Once registered, you will receive your own fundraising page, which you can share with your family and friends, to ask them to support your cause! For more tips & tricks on how you can get started click here.
Carers Dementia Conference 25th June 2019
Our GSNV Volunteer Kim An has created this month's GSNV Poll on Transition, which will lead us into a discussion at our next InFocus Series event in May!
Transitioning from paediatric care to adult care can be extremely difficult when there are no or very little support structures set in place within the healthcare system. Paediatrics, amongst the community, is known to nurture and look after the physical and mental wellbeing of the entire family whereas, in many cases, entering into the sphere of adult care can be incredibly daunting and confusing for both patients and parents when facing it unprepared and without assistance.
So the GSNV wants to know…
1. Would it be better for an individual to have a single specialist/case manager that manages their condition for their entire lifespan OR to have a department/system within health services (eg. hospitals) that helps connect the patient, their current paediatric team and their future adult care team to each other to help with transitioning? 25% said a single specialist, 75% said a system
2. Should workshops be held for young people to help with transition from paediatric to adult care? 100% said yes, 0% said no
3. Should adult hospitals have wards and clinics specifically for young people? 100% yes, 0% said no
Want to participate in the next GSNV Poll?
Like our Facebook page here
Emily Hickey GSNV Volunteer
Hi, I’m Emily! And I’m one of the newest GSNV volunteers you might see around at events!
I’m a third-year Business student at Deakin University, and I am studying a Bachelor of Management, majoring in Events.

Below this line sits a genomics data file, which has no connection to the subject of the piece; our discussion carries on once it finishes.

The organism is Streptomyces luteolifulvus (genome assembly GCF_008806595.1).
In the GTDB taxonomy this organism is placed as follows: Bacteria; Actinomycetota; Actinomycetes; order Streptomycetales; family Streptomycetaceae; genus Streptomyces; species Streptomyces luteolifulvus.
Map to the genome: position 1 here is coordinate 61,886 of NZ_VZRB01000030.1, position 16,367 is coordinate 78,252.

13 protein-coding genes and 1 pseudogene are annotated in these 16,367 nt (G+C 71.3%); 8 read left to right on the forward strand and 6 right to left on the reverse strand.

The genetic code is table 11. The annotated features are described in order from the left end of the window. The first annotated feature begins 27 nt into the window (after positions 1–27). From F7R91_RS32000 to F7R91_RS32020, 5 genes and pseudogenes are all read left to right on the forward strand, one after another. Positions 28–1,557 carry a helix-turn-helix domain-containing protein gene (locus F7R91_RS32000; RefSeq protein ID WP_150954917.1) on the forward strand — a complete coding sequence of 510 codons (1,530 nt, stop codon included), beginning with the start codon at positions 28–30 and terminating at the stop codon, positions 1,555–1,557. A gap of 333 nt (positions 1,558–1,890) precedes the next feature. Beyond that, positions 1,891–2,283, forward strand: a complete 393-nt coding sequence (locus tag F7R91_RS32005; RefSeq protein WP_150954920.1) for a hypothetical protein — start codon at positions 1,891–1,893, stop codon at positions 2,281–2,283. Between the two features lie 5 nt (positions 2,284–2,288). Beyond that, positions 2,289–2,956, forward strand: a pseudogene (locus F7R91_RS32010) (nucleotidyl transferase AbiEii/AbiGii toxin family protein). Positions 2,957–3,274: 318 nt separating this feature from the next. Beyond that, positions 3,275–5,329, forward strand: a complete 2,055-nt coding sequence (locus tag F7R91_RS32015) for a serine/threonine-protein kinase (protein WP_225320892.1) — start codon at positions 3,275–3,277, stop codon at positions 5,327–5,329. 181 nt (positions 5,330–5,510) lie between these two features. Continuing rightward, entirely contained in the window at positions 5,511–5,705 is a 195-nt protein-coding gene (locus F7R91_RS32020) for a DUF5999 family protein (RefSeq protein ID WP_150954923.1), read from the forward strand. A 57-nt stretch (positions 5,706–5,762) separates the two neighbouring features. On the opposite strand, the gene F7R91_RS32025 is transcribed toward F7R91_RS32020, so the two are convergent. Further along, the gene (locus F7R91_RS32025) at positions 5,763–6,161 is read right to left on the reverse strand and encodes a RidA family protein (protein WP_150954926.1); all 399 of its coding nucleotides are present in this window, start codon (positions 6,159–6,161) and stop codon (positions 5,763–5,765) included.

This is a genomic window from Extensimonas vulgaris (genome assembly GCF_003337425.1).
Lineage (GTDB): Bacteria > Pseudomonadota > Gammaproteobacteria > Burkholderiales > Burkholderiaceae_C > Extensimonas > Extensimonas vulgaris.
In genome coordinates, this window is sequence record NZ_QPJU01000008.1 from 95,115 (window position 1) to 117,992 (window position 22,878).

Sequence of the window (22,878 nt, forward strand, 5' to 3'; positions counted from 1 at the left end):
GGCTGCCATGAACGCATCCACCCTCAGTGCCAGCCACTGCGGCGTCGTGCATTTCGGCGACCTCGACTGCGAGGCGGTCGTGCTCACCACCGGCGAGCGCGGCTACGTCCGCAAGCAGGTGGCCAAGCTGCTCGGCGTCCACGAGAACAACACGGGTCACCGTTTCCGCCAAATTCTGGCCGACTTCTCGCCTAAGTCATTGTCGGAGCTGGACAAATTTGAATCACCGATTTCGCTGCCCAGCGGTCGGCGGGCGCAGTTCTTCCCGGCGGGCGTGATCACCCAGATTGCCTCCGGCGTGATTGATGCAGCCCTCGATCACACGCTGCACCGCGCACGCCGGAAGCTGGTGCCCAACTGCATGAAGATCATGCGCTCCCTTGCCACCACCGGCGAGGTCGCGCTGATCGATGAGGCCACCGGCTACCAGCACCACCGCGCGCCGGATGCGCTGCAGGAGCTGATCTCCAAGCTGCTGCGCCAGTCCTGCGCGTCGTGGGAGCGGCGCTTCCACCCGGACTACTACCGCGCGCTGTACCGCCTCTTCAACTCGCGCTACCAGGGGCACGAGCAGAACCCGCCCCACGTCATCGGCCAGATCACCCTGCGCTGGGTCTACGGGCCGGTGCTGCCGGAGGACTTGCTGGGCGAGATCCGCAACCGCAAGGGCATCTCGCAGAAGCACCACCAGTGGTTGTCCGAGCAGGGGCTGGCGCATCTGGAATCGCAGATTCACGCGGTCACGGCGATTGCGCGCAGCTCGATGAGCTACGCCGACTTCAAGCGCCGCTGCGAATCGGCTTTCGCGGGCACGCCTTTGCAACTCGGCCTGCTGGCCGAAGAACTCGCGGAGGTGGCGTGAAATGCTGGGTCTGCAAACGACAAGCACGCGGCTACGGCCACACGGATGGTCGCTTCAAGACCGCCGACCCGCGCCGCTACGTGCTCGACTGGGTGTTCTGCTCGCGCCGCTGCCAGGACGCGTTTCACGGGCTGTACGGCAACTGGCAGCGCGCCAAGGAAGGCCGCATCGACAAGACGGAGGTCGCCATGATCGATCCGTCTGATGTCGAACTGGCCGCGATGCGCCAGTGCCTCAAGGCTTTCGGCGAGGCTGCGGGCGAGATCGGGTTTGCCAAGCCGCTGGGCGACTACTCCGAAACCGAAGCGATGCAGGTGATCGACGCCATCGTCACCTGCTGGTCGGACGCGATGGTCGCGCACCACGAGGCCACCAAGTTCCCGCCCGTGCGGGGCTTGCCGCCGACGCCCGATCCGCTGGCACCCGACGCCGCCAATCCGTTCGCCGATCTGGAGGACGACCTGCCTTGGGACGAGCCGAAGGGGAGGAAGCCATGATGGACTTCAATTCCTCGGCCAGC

I myself have a rare genetic condition called Ehlers-Danlos Syndrome (Never heard of it? That’s ok! Most doctors and even specialists haven’t heard of it either!). It’s a complex connective tissue disorder that is multisystemic and affects the collagen in my body. I came to learn about the GSNV after moving from Cairns to Melbourne for advanced medical support, where my Mum, sister and I were privileged to be offered support from the GSNV to create a national Ehlers-Danlos Support Group in Australia and to advocate for improved awareness and treatment options.
Being on the receiving end of all the support GSNV offers and working behind the scenes, I have come to truly appreciate all their hard work and efforts. It is also because of their Volunteer Program that I have been blessed with the opportunity to meet extraordinary new people, including medical professionals, community support members, friends and families, and most importantly, others directly affected by a genetic condition. I have learned about genetic conditions I have never heard of, opening my eyes even further to the desperate need for a better health care system in Australia.
I have completed administrative and design tasks in preparation for the 2019 Rare Disease Day event and have learnt to use new innovative tools such as Canva and RedCap. It has been a delight interacting with fellow volunteers and I look forward to meeting and working with the new applicants this year.
My supervisor, Kari, has been extremely flexible and understanding of my available volunteering hours, especially considering my medical condition can sometimes limit me from doing certain physical tasks. I could not have asked for a better, more inspiring and hard-working organisation to volunteer my time to, so thank you GSNV! I am so excited to continue my volunteering with the GSNV and use my skills to plan and run charitable fundraising events in the future.